Plenty of difficulties from making sure the phone has enough battery or you can plug it into a car charger as you drive everywhere with Google Maps; your anchor safe zones need to be reinvented so you can feel safe in certain routines which will take some time to fall back into the normalcy of the daily schedule; your best friend is sleeping when you wake up and vice versa so you have to wait to share whatever news…

It’s not easy but having my son and his family here and especially the new guy in my life – my six month old grandson – makes it worth trying.

I miss my other home. I miss all the people I love – my people – who are not close by. I miss the blue Aegean waters, the sunsets, the views and hundreds of little and bigger things. And then, I also cherish these things I find here which are not over there, on the other side, the other home on the other side of the Atlantic and my other set of homies on the West Coast where my daughter now is.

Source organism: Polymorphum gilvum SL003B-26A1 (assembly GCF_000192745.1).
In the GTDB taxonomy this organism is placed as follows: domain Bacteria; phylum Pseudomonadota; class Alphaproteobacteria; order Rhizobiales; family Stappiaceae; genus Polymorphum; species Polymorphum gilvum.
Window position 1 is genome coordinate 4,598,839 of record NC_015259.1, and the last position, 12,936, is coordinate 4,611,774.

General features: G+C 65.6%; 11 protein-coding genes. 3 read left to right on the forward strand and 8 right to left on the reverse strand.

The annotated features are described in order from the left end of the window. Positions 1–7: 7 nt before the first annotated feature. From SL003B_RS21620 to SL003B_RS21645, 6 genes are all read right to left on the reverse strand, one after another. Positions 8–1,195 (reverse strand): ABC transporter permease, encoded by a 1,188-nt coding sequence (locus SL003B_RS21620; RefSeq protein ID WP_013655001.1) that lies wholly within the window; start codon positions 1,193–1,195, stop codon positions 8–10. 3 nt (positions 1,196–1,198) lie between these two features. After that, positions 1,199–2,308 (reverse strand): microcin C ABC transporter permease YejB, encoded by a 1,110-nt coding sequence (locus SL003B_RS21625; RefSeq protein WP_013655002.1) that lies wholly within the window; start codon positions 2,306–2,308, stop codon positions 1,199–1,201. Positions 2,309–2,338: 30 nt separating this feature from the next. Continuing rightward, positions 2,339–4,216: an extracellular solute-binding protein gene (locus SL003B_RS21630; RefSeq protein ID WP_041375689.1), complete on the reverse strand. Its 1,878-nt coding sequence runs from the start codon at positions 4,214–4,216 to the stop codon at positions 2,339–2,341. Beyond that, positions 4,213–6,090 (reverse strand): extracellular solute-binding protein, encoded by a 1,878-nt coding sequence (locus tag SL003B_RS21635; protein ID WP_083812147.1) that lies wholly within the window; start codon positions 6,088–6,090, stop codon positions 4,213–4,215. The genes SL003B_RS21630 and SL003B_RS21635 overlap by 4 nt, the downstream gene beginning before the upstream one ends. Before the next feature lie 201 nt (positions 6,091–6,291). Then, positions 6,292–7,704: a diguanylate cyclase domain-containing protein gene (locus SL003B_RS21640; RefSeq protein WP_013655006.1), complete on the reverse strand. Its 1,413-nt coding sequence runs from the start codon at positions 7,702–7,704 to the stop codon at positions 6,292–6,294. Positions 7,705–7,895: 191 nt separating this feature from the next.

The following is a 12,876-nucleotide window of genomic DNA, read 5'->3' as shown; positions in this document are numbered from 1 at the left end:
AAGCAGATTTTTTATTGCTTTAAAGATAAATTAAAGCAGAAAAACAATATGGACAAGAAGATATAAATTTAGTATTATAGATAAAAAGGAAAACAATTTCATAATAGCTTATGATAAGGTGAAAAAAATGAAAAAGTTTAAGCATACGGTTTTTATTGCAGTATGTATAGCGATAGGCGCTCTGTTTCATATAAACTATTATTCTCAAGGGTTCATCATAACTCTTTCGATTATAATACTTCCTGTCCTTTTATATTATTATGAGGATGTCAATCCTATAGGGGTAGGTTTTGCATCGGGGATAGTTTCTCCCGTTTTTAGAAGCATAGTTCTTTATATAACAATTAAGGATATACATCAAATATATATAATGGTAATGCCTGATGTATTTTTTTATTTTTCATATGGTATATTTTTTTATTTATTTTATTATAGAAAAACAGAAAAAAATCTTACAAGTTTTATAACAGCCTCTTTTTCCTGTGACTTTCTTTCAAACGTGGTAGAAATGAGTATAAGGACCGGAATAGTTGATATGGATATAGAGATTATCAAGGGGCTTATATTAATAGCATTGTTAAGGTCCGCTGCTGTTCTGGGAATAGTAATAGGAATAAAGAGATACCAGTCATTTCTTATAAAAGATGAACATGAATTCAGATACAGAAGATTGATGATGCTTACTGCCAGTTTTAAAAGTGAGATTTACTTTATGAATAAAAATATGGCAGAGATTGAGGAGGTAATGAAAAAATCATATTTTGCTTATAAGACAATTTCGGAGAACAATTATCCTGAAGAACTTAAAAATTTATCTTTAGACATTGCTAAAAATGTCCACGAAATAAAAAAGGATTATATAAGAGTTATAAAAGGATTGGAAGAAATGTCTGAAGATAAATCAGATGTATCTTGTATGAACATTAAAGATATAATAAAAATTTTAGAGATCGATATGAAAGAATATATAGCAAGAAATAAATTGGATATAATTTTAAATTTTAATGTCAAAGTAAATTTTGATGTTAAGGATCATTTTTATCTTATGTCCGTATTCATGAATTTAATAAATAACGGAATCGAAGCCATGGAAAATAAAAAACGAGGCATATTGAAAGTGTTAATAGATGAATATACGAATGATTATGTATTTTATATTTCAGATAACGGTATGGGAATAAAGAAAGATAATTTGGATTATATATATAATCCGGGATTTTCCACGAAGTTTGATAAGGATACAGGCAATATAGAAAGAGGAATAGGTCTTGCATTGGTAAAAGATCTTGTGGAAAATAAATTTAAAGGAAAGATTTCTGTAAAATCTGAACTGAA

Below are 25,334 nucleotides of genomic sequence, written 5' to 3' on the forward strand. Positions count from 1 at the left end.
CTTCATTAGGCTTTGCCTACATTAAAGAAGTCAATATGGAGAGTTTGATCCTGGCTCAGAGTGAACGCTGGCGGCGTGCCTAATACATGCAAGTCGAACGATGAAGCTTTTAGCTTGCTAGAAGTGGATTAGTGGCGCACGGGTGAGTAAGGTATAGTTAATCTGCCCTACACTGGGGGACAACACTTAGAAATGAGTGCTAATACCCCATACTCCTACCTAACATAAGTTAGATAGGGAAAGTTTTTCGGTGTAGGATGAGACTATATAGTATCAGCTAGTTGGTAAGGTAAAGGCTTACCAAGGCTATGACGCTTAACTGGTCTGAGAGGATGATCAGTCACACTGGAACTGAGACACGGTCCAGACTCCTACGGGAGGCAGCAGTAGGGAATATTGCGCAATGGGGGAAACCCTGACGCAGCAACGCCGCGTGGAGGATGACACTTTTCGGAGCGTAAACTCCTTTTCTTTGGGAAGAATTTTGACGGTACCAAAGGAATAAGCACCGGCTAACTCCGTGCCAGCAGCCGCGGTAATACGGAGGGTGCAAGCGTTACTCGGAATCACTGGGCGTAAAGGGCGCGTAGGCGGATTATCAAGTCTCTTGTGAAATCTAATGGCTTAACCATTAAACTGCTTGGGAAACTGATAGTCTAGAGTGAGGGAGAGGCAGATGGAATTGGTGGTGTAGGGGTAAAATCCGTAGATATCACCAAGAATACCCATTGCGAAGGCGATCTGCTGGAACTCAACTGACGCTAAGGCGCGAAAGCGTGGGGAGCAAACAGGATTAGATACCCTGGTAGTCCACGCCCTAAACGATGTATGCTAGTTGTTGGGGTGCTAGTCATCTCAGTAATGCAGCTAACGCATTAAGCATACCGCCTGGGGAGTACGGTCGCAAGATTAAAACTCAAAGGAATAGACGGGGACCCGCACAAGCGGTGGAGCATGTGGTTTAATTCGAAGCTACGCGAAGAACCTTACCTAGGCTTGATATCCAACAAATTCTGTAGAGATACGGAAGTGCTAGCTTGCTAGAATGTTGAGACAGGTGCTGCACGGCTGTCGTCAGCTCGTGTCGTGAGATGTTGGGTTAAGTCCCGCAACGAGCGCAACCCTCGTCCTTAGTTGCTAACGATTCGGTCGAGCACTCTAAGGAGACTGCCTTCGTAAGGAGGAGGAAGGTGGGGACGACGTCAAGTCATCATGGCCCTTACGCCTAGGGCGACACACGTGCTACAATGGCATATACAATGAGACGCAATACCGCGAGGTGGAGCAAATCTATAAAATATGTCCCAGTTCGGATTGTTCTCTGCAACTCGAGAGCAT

But over the years, I’ve learned that home is not a place, only where the people you love, are. And I am so grateful to have my people … anywhere they are.

 

Lies, Truths, Life

“How good of a liar are you?” I was giving a talk last week in front of a group of smart young aspiring entrepreneurs – and we were discussing the pros and cons of opening up to people you don’t really know. I challenged them while asking them to lie. Yes, lie!